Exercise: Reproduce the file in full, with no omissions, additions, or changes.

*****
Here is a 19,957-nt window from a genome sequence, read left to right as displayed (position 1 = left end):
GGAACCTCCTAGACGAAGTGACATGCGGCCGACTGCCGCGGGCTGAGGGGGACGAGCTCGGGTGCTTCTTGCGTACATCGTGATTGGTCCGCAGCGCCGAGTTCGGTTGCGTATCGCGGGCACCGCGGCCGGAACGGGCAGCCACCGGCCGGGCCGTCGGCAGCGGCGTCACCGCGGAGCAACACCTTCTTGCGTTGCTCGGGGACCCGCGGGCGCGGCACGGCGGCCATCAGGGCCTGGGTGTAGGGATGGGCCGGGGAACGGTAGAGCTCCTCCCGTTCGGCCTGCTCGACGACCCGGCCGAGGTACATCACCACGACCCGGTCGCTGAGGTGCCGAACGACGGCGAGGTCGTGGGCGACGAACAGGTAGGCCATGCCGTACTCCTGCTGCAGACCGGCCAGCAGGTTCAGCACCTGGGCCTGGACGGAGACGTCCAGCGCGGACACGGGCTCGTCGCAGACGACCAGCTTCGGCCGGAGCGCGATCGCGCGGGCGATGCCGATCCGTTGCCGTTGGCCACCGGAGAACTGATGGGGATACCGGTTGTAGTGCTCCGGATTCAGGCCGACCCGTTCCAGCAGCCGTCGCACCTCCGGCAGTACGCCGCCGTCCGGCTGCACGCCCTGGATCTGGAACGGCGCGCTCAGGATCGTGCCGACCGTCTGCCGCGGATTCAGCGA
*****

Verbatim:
Here is a 19,957-nt window from a genome sequence, read left to right as displayed (position 1 = left end):
GGAACCTCCTAGACGAAGTGACATGCGGCCGACTGCCGCGGGCTGAGGGGGACGAGCTCGGGTGCTTCTTGCGTACATCGTGATTGGTCCGCAGCGCCGAGTTCGGTTGCGTATCGCGGGCACCGCGGCCGGAACGGGCAGCCACCGGCCGGGCCGTCGGCAGCGGCGTCACCGCGGAGCAACACCTTCTTGCGTTGCTCGGGGACCCGCGGGCGCGGCACGGCGGCCATCAGGGCCTGGGTGTAGGGATGGGCCGGGGAACGGTAGAGCTCCTCCCGTTCGGCCTGCTCGACGACCCGGCCGAGGTACATCACCACGACCCGGTCGCTGAGGTGCCGAACGACGGCGAGGTCGTGGGCGACGAACAGGTAGGCCATGCCGTACTCCTGCTGCAGACCGGCCAGCAGGTTCAGCACCTGGGCCTGGACGGAGACGTCCAGCGCGGACACGGGCTCGTCGCAGACGACCAGCTTCGGCCGGAGCGCGATCGCGCGGGCGATGCCGATCCGTTGCCGTTGGCCACCGGAGAACTGATGGGGATACCGGTTGTAGTGCTCCGGATTCAGGCCGACCCGTTCCAGCAGCCGTCGCACCTCCGGCAGTACGCCGCCGTCCGGCTGCACGCCCTGGATCTGGAACGGCGCGCTCAGGATCGTGCCGACCGTCTGCCGCGGATTCAGCGA